The memo also addressed arguments by lawyers with the attorney general’s office who called the committee investigation illegal because impeachment proceedings could not be initiated against Paxton for crimes alleged to have occurred before his last election in 2022. The memo said the so-called “forgiveness doctrine” did not apply in Paxton’s case. The committee cited the most famous impeachment case in Texas history to support its argument, noting that in 1917, Gov. James Ferguson was impeached on four articles that related to his conduct before and during the 1916 election. The Senate convicted Ferguson on those counts.
— James Barragán
Texans lined up outside the House chamber Saturday morning for the rare chance to watch impeachment proceedings against a state attorney general — an unprecedented event that comes at the tail end of the regular legislative session.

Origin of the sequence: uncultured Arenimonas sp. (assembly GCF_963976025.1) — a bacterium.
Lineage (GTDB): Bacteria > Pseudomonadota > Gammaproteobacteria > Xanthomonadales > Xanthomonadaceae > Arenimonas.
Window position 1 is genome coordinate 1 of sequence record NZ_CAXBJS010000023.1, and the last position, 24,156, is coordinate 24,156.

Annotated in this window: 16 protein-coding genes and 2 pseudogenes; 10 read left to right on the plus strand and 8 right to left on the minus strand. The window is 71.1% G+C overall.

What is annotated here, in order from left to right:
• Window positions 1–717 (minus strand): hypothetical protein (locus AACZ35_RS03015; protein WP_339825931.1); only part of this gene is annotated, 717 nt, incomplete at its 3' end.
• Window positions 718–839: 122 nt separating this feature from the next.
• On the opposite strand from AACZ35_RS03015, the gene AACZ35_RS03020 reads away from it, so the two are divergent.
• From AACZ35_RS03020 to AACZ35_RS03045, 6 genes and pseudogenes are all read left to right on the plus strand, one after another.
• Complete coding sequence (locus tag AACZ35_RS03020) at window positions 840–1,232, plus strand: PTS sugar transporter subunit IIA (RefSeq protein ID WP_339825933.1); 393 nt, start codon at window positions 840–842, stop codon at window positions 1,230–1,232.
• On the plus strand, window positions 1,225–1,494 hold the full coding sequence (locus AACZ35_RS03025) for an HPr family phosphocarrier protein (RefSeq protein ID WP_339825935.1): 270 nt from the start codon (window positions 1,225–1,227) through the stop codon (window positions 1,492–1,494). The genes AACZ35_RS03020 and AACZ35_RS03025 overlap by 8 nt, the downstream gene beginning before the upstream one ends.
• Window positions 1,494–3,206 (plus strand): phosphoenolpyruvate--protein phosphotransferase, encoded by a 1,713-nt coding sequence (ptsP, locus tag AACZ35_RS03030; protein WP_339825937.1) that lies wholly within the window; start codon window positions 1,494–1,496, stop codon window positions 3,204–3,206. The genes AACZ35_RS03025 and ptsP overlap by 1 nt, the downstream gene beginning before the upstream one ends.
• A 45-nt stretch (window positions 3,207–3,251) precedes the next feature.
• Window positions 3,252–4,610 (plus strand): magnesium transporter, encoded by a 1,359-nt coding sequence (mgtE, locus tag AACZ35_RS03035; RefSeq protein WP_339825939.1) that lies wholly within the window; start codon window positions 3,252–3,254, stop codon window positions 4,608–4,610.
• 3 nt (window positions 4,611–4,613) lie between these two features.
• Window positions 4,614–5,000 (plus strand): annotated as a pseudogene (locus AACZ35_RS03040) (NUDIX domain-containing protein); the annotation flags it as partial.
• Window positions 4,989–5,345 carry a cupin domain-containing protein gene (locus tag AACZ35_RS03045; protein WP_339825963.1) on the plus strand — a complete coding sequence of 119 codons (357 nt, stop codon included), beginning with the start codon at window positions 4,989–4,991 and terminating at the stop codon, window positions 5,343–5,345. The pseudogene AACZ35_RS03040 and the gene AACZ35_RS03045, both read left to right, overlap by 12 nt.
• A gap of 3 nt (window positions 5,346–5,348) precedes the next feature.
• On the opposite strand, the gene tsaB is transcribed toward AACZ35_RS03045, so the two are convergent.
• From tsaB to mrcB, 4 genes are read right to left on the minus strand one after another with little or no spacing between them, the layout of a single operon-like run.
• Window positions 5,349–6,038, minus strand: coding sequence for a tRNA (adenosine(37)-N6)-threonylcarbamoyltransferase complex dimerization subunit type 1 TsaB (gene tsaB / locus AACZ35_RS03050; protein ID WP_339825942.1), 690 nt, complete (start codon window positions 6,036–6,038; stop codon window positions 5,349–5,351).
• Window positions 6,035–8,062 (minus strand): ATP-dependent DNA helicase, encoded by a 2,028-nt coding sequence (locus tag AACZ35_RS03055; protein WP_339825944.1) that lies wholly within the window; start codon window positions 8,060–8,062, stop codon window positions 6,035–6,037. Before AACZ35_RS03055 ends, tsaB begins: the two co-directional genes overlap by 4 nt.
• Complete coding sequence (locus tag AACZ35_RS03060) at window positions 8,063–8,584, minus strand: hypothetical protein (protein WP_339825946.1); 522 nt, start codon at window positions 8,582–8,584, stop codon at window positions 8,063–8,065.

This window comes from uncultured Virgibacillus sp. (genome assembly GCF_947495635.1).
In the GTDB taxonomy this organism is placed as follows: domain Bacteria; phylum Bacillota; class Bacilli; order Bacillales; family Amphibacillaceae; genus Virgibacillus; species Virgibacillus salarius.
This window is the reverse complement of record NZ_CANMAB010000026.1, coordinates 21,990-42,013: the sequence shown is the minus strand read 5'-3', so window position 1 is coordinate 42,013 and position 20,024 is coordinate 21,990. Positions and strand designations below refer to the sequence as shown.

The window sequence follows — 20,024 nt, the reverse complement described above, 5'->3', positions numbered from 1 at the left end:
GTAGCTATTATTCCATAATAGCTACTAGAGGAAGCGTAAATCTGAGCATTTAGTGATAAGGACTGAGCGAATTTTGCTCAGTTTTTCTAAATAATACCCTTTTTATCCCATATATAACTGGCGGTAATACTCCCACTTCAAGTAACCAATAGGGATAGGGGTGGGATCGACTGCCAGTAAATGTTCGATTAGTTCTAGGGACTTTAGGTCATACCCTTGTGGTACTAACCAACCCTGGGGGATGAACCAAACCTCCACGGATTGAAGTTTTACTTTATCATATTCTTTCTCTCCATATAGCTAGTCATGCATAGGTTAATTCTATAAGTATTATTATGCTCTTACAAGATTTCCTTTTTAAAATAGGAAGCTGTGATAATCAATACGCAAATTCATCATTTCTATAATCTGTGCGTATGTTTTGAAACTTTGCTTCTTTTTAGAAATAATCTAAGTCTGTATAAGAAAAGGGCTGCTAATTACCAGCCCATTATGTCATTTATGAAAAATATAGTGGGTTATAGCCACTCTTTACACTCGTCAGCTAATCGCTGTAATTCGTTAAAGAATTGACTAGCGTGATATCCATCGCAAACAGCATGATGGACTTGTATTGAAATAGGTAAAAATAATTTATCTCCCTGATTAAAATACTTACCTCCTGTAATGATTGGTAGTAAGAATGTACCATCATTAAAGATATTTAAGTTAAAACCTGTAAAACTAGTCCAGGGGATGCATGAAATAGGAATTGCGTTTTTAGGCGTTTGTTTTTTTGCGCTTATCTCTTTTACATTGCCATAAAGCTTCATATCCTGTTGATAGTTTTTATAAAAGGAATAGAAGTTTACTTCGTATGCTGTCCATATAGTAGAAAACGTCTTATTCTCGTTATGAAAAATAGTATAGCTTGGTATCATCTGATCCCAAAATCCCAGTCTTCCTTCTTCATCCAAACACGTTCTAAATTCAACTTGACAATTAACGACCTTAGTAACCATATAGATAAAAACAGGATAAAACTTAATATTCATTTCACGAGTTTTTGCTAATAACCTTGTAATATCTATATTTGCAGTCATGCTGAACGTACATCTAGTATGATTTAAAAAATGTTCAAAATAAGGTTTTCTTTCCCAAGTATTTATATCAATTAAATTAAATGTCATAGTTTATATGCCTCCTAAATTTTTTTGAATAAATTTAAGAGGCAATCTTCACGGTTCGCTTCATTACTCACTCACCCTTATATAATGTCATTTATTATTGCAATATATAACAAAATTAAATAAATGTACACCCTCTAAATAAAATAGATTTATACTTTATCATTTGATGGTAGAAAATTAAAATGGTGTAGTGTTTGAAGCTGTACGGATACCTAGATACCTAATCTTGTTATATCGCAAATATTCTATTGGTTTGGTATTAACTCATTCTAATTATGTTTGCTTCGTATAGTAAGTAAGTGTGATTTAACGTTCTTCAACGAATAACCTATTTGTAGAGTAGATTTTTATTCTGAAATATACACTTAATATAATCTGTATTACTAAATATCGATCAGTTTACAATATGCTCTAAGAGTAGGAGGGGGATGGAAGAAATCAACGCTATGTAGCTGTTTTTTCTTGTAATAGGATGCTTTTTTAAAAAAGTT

“I’m here to watch history in the making and stand for our Attorney General Ken Paxton,” said Marcia Watson, 60, with County Citizens Defending Freedom, a political nonprofit.
Watson stood in line more than an hour before the impeachment hearing was set to begin at 1 p.m.
The Capitol was busy with visitors taking photos and wandering the halls Saturday morning, but the building was otherwise calm, despite calls from Paxton last night for protesters to come in his defense. When the doors to the House opened, people filed inside, but many seats remained empty when House Speaker Dade Phelan gaveled in around 1 p.m.
Paxton, who has been at the center of several scandals, faces 20 articles of impeachment that House members will debate and vote on this afternoon.